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Education is life itself

Over 90 percent of all children in the U.S., ages kindergarten through twelfth grade, attend a public school.
Education is Life Itself
Trail Ridge Middle School teacher Clayton Wittrock works with a student during Language Arts class. (Photo courtesy of St. Vrain Valley Schools)


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The moment we are born into the world, our story begins. Our blank pages fill as we experience the world, learn, explore, and create memories with every action. The power of the human brain is humanity’s greatest asset, with a capacity so vast and limitless that at birth, it contains as many neurons as stars in the Milky Way.

It is within our minds and memories that we shape ourselves and the future direction of our society. We develop empathy and compassion, build on past knowledge, and foster the indomitable human spirit for innovation and advancement.

As we learn and grow, each new chapter of our story takes shape, driven by our continued learning and access to new opportunities. To this end, our public schools have one of the greatest impacts on the growth and advancement of the human experience. Over 90 percent of all children in the U.S., ages kindergarten through twelfth grade, attend a public school. Outside of parenting, the quality of our public education system has the greatest impact on our future. It is in our classrooms that students not only gain a strong academic foundation and workforce readiness skills, but they come of age through the myriad of experiences and opportunities available to them. In our hallways – and on our stages, courts, and fields – students learn and practice intellectual curiosity, cooperation, perseverance, trust, friendship, adversity, love, and joy.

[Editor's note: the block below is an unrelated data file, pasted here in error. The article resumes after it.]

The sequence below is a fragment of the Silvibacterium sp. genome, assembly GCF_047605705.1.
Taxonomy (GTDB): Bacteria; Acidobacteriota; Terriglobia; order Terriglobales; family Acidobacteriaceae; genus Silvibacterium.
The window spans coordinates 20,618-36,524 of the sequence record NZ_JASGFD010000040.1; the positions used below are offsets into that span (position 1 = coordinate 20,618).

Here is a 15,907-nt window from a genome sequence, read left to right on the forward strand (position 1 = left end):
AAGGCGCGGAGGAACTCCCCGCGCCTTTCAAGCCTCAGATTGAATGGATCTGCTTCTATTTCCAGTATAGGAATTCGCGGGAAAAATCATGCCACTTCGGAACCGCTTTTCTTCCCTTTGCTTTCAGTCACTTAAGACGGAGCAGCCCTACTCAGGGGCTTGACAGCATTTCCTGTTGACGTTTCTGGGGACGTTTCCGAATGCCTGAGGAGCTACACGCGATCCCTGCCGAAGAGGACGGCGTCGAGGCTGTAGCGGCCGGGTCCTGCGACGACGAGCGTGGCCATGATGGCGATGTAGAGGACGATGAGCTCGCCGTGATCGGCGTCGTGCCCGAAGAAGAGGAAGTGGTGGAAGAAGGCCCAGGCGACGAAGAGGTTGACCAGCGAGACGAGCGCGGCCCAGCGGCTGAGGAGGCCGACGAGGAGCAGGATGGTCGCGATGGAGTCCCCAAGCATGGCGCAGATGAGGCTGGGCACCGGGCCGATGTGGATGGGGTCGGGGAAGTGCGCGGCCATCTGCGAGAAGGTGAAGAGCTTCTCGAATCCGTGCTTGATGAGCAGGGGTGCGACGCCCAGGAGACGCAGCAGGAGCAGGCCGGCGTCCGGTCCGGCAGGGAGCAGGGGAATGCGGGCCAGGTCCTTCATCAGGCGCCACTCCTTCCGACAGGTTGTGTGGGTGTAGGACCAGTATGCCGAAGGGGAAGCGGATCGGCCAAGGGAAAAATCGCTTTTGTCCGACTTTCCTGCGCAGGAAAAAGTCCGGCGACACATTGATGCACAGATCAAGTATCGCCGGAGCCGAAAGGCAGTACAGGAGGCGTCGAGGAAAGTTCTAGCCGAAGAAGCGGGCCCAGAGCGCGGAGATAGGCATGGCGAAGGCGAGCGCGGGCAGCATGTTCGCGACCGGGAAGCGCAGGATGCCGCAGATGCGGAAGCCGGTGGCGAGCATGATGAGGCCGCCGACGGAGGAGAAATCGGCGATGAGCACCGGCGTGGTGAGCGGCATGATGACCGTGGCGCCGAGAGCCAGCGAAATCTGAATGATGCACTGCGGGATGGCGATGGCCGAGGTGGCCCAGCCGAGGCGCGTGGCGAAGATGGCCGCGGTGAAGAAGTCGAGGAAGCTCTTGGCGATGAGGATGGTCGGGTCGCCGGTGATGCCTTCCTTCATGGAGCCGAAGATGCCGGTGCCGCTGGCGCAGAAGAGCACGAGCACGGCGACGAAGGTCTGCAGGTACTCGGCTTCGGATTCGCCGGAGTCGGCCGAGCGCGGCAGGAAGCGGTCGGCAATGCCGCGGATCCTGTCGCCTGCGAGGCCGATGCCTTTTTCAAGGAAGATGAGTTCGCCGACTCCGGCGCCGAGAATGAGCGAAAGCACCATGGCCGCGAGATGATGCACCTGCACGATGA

In March 2020, the week before we were required to close our schools to in-person learning due to the COVID-19 pandemic, St. Vrain Valley Schools hosted a series of focus groups to engage our families, students, teachers, staff, and other community members in the question, ‘What is the purpose of public education?’ Through these conversations, many clear priorities and values for our system came forward.

  • We believe that students are not a statistic or a test score, but their full potential should be recognized and passions cultivated.
  • Schools are a place where students can discover who they are and what they value in a safe environment that encourages movement beyond their comfort zone.
  • St. Vrain Valley Schools provides access to new resources and opportunities, and engages students in conversations that foster advanced thinking and discovery.
  • Our schools serve as much more than a place to learn academic content, they are pivotal in supporting student health and well-being, including counseling and health services, access to food and other basic needs, and so much more.
  • Teachers recognize the needs and special abilities of every student in order to support the advancement of their individual pathways toward success.